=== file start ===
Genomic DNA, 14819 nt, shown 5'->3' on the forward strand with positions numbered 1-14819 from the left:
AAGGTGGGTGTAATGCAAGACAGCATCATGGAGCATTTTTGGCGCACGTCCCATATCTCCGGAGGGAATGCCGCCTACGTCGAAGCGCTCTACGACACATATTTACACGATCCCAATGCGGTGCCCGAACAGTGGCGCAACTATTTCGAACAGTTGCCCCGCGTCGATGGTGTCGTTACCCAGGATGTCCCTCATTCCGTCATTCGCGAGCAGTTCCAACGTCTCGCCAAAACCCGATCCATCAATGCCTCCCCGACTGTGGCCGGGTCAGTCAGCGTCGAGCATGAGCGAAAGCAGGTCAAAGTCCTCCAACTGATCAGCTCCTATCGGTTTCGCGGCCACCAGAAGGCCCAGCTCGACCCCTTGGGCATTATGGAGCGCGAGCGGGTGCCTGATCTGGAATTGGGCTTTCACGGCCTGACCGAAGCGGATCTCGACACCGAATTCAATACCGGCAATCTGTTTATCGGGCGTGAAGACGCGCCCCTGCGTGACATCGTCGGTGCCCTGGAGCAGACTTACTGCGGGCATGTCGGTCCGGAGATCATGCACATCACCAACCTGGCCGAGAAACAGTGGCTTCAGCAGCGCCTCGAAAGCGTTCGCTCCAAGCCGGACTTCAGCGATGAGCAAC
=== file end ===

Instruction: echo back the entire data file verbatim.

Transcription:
Genomic DNA, 14819 nt, shown 5'->3' on the forward strand with positions numbered 1-14819 from the left:
AAGGTGGGTGTAATGCAAGACAGCATCATGGAGCATTTTTGGCGCACGTCCCATATCTCCGGAGGGAATGCCGCCTACGTCGAAGCGCTCTACGACACATATTTACACGATCCCAATGCGGTGCCCGAACAGTGGCGCAACTATTTCGAACAGTTGCCCCGCGTCGATGGTGTCGTTACCCAGGATGTCCCTCATTCCGTCATTCGCGAGCAGTTCCAACGTCTCGCCAAAACCCGATCCATCAATGCCTCCCCGACTGTGGCCGGGTCAGTCAGCGTCGAGCATGAGCGAAAGCAGGTCAAAGTCCTCCAACTGATCAGCTCCTATCGGTTTCGCGGCCACCAGAAGGCCCAGCTCGACCCCTTGGGCATTATGGAGCGCGAGCGGGTGCCTGATCTGGAATTGGGCTTTCACGGCCTGACCGAAGCGGATCTCGACACCGAATTCAATACCGGCAATCTGTTTATCGGGCGTGAAGACGCGCCCCTGCGTGACATCGTCGGTGCCCTGGAGCAGACTTACTGCGGGCATGTCGGTCCGGAGATCATGCACATCACCAACCTGGCCGAGAAACAGTGGCTTCAGCAGCGCCTCGAAAGCGTTCGCTCCAAGCCGGACTTCAGCGATGAGCAAC